Prior to the turn of the century, many kids spent time in front of the television watching some of the best '90s shows. One of those shows was the Animaniacs, which many young fans probably never realized are a nuclear family metaphor. If that just blew your mind like an Acme cannon to the brain, a nuclear family is a traditional family model that includes two parents and any number of kids. Think Leave It To Beaver or The Simpsons. There are no external family members like uncles or grandmothers living in the same home and a set of values is shared.
The theory about Animaniacs as a metaphor for nuclear families centers around the Warner brothers and sister. Yakko, Wakko, and Dot are siblings with similar values (and of course, humor) who live in the Warner Bros. studio water tower and find themselves on crazy adventures which, for the most part, they undertake as a family unit. In many ways, much of the Animaniacs subtext resembles a nuclear family, especially themes about bonding and working together. You may have laughed at the jokes and gags as a kid, but you probably overlooked these weird similarities to a nuclear family.
Generally, the children in a nuclear family fall into certain roles according to their birth order, and the older kids take a leadership role over the others. Yakko, who is not only the tallest, but the oldest, acts as the leader of the Warner tribe. Wakko is the middle child who doesn't quite fit in and has adopted clownish behavior to deal with it. Dot, the baby of the family, is used to being showered in attention and treated with special care.
Like some other youngest children in nuclear families, she also knows that she has a special place, and constantly reminds people of her cuteness.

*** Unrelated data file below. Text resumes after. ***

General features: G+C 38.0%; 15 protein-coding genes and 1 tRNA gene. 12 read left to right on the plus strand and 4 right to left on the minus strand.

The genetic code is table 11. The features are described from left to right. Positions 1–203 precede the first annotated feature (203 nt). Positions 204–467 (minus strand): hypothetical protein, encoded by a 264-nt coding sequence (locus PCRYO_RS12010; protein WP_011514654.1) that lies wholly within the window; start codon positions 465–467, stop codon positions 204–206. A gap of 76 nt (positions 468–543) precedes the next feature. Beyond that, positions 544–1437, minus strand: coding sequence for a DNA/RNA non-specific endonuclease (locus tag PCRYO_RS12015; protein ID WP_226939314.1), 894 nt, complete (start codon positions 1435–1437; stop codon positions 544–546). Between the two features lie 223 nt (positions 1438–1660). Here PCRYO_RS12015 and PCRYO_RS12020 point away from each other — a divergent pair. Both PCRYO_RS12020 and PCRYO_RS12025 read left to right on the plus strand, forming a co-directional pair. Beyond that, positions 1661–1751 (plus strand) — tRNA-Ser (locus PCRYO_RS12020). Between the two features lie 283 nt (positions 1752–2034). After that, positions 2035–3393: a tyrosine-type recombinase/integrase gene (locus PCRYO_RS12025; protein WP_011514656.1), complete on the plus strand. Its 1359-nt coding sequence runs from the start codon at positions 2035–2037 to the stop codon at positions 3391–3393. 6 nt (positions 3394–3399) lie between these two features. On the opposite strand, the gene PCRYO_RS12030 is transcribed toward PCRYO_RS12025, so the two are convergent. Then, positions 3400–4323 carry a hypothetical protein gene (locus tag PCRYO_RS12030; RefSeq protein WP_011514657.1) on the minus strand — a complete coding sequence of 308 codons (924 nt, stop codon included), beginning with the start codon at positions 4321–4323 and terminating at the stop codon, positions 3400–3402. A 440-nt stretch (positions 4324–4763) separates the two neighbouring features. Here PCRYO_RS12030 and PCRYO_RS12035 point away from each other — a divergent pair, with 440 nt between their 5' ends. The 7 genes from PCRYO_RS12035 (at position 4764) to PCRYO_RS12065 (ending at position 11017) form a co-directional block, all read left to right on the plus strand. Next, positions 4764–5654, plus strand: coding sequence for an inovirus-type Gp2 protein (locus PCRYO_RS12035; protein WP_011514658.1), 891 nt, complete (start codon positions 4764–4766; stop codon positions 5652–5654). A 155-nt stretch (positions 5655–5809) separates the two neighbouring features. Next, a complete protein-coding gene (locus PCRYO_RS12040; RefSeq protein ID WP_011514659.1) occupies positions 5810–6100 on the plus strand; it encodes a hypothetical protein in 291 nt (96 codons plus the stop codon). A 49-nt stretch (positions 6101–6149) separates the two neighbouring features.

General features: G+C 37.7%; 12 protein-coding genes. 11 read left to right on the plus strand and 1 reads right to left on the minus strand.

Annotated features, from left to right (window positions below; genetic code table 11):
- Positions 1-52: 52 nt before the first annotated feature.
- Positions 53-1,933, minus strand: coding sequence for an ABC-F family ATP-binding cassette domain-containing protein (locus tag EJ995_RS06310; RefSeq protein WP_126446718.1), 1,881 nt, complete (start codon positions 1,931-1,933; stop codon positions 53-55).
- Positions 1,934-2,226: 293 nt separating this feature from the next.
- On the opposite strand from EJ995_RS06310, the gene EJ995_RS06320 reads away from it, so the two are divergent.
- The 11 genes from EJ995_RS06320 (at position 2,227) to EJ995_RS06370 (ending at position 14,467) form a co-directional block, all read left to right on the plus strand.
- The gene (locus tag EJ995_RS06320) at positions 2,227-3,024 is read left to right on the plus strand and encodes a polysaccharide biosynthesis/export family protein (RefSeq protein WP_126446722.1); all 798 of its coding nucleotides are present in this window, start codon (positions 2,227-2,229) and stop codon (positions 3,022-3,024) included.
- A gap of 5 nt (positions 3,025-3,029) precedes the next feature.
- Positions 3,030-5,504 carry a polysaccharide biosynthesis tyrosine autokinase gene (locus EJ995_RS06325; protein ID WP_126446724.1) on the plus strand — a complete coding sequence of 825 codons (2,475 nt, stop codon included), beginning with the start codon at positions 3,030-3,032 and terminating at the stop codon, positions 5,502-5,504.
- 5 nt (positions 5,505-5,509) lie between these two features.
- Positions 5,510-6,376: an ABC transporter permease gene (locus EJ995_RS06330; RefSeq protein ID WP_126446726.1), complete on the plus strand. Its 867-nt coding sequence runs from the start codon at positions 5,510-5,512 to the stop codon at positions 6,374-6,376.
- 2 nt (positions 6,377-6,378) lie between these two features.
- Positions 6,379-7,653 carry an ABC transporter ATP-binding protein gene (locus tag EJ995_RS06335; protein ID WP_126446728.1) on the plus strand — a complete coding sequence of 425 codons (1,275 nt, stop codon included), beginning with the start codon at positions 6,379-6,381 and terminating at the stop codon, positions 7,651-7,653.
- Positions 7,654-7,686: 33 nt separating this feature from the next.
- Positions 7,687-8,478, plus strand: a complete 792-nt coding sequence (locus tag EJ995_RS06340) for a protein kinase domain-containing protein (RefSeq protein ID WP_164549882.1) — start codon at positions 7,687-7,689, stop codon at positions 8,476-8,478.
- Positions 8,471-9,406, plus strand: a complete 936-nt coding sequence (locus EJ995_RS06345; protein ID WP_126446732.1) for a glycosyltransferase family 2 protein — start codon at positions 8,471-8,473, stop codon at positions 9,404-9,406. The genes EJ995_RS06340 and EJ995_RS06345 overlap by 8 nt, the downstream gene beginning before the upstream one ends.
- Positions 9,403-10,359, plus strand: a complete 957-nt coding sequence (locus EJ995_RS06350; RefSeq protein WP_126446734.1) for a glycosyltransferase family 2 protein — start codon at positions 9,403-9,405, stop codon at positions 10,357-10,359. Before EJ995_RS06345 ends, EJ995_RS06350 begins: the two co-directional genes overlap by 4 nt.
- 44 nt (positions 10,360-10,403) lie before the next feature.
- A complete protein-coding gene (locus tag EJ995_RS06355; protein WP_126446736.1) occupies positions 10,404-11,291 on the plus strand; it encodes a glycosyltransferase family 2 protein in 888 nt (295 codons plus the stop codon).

The huge cast of Animaniacs includes pigeons, lab mice, a giant chicken, and even a mime. All of these characters round out the show by adding their own brand of zany, but other than brief cameo appearances, none of these characters really interact with Yakko, Wakko, or Dot.
Like a nuclear family, relatives do not live in the same home and are not involved with family members on a day-to-day basis.
A nuclear family shares a home, be it a house, condo, or apartment. In the Warners' case, it's a water tower. In fact, they've shared a communal space for over 70 years from the time that they were locked up to when they escaped in the '90s.
The inside of their home can be seen on screen a few times and its tricked-out interior decor may explain why they were content to stay put. Who'd want to leave their home when they've got their own roller coaster and waterfall?
After escaping from the water tower, the Warner brothers and sister are pursued by insane psychologist Dr. Scratchinsniff, sexy assistant Hello Nurse, bumbling security guard Ralph, and the irritable CEO of the studio in a strange attempt at childcare. Like a nuclear family, babysitters (or anyone else whose purpose is to keep the children controlled) are usually not related to the family, and step in when the parents are away.
This keeps the immediate family from being dependent on family members outside the core.